Analyst: “Sulzberger Won’t be Losing Sleep” over Morgan Stanley’s Sale of Times Company Shares

So how bad is it that Morgan Stanley sold its 7.2 percent ownership stake in The New York Times Company? Not as bad as it sounds.

“Believe me, Arthur Sulzberger won’t be losing sleep over this,” said Edward Atorino, a media analyst at The Benchmark Company.

“Everyone on Wall Street knows that Morgan Stanley made a futile effort to affect some changes at The New York Times. They sold this stock at a big loss.”

Morgan Stanley bought into the Times in 1996 and has been critical of the company’s dual-class share structure where investors like Morgan Stanley can gobble up most of the Class A shares, but the Sulzberger family calls most of the shots.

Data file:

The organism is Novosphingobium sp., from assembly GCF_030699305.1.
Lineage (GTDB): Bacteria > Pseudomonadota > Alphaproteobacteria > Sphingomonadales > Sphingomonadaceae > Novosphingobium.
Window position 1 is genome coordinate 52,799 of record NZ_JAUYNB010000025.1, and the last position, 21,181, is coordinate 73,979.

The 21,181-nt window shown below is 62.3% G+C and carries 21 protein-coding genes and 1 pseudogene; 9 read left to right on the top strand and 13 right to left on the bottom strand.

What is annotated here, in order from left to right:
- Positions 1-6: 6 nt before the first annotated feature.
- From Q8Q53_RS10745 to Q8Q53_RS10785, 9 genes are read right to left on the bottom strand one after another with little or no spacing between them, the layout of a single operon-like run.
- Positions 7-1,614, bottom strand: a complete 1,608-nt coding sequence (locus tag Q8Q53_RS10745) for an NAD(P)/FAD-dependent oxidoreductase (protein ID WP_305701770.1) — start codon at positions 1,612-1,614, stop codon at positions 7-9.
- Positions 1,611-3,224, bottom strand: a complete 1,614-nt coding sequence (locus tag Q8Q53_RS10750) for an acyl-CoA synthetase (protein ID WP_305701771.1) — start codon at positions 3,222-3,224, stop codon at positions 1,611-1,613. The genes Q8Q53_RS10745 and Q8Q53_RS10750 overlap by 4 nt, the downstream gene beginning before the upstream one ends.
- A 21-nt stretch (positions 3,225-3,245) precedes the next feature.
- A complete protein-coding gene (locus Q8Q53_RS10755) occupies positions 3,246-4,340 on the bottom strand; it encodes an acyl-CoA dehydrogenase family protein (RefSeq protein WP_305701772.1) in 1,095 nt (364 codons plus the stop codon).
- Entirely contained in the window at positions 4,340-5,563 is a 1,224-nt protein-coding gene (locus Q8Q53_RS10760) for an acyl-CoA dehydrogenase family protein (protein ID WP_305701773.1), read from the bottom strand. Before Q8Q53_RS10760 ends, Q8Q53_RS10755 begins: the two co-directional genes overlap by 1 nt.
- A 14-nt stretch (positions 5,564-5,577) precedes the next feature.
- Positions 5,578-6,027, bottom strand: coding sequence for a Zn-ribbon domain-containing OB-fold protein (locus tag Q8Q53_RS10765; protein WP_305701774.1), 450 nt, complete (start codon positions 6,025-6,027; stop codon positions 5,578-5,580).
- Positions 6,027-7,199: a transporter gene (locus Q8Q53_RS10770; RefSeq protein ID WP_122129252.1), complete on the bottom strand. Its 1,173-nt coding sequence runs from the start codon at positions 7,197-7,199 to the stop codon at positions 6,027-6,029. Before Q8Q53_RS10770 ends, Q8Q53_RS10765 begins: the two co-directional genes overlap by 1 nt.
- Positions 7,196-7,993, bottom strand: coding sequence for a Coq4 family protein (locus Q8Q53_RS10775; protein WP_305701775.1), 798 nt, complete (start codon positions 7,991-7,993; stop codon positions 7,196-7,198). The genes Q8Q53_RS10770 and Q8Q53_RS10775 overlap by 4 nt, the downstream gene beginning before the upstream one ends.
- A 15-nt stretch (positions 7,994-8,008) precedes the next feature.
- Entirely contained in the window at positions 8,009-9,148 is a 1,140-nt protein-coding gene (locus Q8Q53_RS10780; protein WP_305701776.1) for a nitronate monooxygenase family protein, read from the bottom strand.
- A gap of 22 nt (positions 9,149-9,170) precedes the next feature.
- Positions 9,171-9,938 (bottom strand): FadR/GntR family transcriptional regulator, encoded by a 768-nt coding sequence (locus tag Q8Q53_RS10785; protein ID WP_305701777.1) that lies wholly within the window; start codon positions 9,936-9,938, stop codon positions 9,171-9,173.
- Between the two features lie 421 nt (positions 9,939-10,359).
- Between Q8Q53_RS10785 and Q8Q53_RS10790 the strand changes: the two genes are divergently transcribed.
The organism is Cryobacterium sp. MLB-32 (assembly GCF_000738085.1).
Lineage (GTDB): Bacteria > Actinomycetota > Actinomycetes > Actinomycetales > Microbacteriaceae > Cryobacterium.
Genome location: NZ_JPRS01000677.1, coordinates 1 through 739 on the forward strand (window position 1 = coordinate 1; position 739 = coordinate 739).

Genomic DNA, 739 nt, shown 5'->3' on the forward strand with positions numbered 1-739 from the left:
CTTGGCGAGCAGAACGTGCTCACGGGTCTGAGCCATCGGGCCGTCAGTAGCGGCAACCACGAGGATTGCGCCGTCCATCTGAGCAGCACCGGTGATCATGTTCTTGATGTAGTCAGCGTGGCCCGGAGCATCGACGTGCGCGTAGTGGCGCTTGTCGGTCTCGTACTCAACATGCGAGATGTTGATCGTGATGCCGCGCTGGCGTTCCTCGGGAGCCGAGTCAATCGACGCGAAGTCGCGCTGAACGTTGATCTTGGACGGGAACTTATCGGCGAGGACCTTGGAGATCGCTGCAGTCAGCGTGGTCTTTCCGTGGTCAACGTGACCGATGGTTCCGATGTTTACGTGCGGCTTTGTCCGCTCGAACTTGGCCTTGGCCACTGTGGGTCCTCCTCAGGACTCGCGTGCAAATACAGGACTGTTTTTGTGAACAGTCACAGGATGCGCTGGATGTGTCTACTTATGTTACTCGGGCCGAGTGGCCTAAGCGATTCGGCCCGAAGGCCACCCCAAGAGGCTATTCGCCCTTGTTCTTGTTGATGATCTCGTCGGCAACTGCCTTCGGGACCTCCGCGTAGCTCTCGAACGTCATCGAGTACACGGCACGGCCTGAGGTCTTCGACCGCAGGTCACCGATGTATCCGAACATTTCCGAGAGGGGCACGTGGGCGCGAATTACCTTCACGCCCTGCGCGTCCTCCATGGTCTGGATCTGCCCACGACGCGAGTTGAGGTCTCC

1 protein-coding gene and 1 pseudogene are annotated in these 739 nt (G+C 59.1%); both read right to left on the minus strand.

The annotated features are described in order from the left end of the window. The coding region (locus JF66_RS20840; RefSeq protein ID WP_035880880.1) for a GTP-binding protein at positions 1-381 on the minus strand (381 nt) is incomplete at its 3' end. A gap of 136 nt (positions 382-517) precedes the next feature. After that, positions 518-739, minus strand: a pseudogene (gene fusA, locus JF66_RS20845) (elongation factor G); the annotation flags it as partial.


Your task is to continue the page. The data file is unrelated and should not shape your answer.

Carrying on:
Mr. Atorino said Morgan Stanley’s decision won’t really hurt The Times—if anything it’s probably a relief.

“Morgan Stanley didn’t care about the editorial base, they just cared that the stock number went up,” he explained. “I have a feeling Arthur isn’t worried about this.”